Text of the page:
Written evidence submitted by the Northern Health Science Alliance (NHSA) (PEG0092)
About the NHSA
The NHSA is a partnership of ten research-intensive universities, ten leading research NHS Hospital Trusts and the four Academic Health Science Networks of North England, established to improve the health and wealth of the North by building on an internationally recognised life science and healthcare cluster. The NHSA is working to reduce the dramatic inequalities that exist in health outcomes between the North and other regions of the UK.
The NHSA promotes the combined value of its membership to secure public and private investment in the Northern health science cluster as a national asset. The NHSA was identified in the Industrial Strategy and Life Sciences Sector Deal both as a successful exemplar of regional strength in health innovation and as a delivery partner for a Northern Sector Deal in life sciences.
The NHSA would be happy to provide oral evidence and expand on the points outlined below, to the support the Business, Energy and Industrial Strategy Select Committee’s inquiry.
This is a once in the lifetime opportunity for levelling up the UK through preferentially investing in regions which have been historically neglected. In its recovery package, the Government should prioritise sectors which have the potential to increase productivity and stimulate growth in the economy ensuring this growth is equally distributed across the UK. Health innovation has been identified as a prime capability for the North of England and yet the region sees just £21 spent per person on health innovation and research each year compared to a £62 average in the 'golden triangle'.
The COVID-19 pandemic has placed significant strain on the NHS and economy. A swift economic recovery will be required to ensure a sustainable NHS as the UK moves into the recovery phase and a thriving economy to provide funding and resources. In order to allow businesses and the economy to operate again, a national effort will be required. This national effort needs to utilise all constituent parts of the economy from across the country, to maximise opportunities for enhanced economic growth.
Given the historic economic variance and inequalities between the North and South, the health and economic challenges will be more acute in the North. Despite these challenges, the region is home to 16 million people, research-intensive NHS hospitals, world-leading universities and over 1 million private sector businesses and leads the way in important growth sectors such as pharmaceuticals, digital and technology. By investing in the North’s health research and innovation potential there is an opportunity to revive the economy, while supporting the healthcare system post-COVID-19.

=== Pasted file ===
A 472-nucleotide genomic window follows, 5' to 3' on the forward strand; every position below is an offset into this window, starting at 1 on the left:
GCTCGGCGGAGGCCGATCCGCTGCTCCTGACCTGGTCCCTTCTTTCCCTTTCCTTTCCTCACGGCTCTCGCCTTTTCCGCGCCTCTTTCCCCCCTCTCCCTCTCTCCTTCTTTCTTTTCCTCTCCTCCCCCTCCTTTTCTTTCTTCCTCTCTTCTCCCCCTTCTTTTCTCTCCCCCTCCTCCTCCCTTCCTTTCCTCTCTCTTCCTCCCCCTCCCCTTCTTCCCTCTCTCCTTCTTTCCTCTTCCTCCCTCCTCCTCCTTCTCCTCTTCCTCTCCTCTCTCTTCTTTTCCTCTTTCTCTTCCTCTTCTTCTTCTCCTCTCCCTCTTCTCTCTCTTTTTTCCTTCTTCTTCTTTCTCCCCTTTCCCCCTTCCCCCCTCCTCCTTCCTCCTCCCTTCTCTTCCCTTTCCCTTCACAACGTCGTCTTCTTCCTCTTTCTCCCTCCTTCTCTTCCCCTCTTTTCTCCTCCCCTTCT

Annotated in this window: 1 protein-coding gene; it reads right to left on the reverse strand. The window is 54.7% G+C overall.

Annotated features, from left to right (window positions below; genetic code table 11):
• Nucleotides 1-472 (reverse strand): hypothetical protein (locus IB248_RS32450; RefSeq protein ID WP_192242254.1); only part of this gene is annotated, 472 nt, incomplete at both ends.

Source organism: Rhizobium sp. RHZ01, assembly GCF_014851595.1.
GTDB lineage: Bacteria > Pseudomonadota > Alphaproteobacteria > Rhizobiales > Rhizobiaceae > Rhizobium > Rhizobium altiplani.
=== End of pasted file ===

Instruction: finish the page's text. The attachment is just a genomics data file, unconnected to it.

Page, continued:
The North of England has excellent clinical academic expertise as evidenced through its Care Quality Commission reports[i] and diagnostics, manufacturing and therapeutics are key strengths of the North.[ii] Post-COVID, there is a need for the Government and NHS to properly use the potential of diagnostics and therapeutics in the North and its capacity for digital evaluation. An example of this can be found in the North’s work on mental health.
Mental health is already an area of acute need and social distancing measures will mean that pre and post-COVID-19, the need will increase.[iii] There is a plethora of innovation which is being implemented but this is often commissioned without thorough testing, and robust evaluation is imperative to ensure patient safety.
The North of England has the potential to become a globally-recognised test bed for digital mental health innovation, with an established network of practitioners, academics and industry partners identifying and articulating unmet need, providing high quality evaluative capability aligned to excellence in care practice, accessing secure longitudinal data within the NHS and social care and engaging citizens in a high-trust environment for data sharing. This would deliver better outcomes for patients, efficiencies for the care system and economic growth.
The test bed would result in a high-trust, high quality, pragmatic evaluation environment, covering a population of 16 million people and provide demonstrable societal, economic and health impacts. Evaluations would be based on real time access to routine data sets and would be coupled with the informed consent of the person. It would be delivered though a consortium of care providers, AHSNs and industry partners and would be a clinically led and academically support capability across the North of England.